Monday’s Fourth of July Massacre is the logical endpoint of a roughly half-century crusade by the right wing to gut the government’s ability to carry out its responsibility to protect the common good while coddling the elite interests of those with the power and wherewithal to do the greatest harm.
In his 2013 book, Freedom to Harm: The Lasting Legacy of the Laissez Faire Revival, Thomas O. McGarity, an administrative law scholar, outlines the conservative assault on “seven broad areas of government regulation — occupational safety and health, environmental protection, drug and device safety, food safety, transportation safety, financial protection, and consumer protection.”
The assault, at this point, has been so effective that there is barely any redress for the brazenly apparent wrongs perpetrated on society by the likes of the NRA and Facebook. In America in 2022, the likes of corporations, assault weapons, rapists, polluters, mass murderers, and social media monopolies that manufacture mass delirium and distraction, might as well constitute a protected class. Meanwhile, people (namely the non-embryonic kind) are second-class citizens.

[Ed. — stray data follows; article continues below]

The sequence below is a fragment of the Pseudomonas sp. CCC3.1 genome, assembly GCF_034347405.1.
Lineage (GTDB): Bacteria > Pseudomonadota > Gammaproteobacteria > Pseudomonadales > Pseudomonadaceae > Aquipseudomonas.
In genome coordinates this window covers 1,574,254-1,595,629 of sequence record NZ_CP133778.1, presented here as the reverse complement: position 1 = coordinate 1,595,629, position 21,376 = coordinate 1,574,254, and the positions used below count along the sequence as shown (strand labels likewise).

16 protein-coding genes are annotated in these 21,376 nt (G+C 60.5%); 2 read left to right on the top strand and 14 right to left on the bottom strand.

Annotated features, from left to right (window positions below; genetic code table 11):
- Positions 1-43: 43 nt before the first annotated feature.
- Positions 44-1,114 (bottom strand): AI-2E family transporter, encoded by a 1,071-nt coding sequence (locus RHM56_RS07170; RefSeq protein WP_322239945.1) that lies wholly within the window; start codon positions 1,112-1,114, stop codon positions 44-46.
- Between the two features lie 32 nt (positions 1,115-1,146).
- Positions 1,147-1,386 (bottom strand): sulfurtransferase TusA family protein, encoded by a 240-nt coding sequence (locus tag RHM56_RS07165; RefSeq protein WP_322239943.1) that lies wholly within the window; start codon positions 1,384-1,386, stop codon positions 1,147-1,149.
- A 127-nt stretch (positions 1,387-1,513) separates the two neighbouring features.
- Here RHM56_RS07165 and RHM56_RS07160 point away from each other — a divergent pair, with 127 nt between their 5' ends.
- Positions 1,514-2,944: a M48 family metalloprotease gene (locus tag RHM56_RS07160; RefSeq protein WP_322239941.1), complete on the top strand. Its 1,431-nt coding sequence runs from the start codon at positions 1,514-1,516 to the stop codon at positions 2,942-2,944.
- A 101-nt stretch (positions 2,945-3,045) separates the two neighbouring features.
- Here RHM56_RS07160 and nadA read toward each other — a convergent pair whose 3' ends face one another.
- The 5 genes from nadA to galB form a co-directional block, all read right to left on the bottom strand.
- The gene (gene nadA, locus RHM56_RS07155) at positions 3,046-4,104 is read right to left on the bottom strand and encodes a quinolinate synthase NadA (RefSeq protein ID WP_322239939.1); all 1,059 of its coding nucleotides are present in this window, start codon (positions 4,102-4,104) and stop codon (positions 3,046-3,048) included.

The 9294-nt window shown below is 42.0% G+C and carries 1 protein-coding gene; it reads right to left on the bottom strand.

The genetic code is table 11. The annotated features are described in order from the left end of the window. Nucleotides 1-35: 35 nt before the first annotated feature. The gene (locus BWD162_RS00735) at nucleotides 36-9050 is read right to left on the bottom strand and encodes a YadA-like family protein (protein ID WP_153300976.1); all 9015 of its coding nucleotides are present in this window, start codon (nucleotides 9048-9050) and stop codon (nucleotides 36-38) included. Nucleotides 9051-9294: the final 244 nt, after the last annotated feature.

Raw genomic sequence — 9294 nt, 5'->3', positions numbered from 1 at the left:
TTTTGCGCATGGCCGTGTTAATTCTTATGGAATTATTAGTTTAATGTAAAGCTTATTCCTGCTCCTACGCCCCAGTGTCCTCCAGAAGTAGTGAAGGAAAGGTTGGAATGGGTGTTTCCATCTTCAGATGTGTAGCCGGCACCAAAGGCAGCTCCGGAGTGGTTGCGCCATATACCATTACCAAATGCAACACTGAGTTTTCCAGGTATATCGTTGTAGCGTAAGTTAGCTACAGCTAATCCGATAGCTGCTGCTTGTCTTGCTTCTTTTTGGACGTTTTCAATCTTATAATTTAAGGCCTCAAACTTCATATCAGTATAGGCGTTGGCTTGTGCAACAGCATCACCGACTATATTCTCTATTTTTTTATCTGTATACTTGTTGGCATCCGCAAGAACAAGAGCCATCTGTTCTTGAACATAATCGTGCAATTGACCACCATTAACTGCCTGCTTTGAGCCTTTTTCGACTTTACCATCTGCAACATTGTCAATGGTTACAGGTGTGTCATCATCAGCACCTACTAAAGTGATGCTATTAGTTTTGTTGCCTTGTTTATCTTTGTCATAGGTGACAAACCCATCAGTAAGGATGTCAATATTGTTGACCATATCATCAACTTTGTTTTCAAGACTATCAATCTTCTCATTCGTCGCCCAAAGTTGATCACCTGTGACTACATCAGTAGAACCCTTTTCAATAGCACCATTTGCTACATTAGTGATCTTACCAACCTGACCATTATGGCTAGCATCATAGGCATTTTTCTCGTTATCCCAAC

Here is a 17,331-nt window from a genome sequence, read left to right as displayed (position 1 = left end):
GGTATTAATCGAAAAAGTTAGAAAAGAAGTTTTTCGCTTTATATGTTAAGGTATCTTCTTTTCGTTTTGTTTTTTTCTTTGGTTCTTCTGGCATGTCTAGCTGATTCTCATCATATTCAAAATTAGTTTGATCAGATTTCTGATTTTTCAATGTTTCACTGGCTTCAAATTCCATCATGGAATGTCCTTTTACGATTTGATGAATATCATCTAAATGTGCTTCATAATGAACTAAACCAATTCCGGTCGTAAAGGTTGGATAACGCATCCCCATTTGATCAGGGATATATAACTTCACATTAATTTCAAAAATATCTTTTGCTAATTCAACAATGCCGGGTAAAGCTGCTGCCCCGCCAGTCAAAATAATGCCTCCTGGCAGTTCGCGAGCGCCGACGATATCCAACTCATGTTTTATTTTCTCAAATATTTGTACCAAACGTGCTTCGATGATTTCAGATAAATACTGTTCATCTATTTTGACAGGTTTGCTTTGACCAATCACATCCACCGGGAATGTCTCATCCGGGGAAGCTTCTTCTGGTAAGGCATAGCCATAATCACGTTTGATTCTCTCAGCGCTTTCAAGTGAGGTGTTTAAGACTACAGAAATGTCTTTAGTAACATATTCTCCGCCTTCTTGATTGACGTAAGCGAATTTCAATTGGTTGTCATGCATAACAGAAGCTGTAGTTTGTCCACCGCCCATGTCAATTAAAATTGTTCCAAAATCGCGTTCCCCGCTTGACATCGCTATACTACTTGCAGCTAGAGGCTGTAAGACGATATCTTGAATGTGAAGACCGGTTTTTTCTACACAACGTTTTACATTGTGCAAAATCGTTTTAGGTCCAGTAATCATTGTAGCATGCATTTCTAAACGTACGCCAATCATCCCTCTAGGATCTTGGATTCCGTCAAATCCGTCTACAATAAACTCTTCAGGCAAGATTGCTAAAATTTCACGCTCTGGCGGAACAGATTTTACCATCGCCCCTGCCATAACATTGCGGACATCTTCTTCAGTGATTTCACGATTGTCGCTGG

Legal journalist Ian Millhiser’s 2021 book, The Agenda: How A Republican Supreme Court Is Reshaping America, warns us where we’re headed if we do not stop this jurisprudent terrorism.
The right to be free from the fear of going to a Fourth of July parade without getting gunned down means nothing if it cannot be enforced in court and if lawmakers are denied the opportunity to govern democratically and in the interest of actual human lives over delusions and objects.
“The current Supreme Court is likely to build a nation where conservatives, and only conservatives, have the opportunity to govern,” Millhiser warns us.
Monday gave us a sampling of what that looks like. Do not allow the tragedy porn that’s currently being served up by our entertainment news complex to distract you from this existential threat. We know why this keeps happening and we have the power to stop it.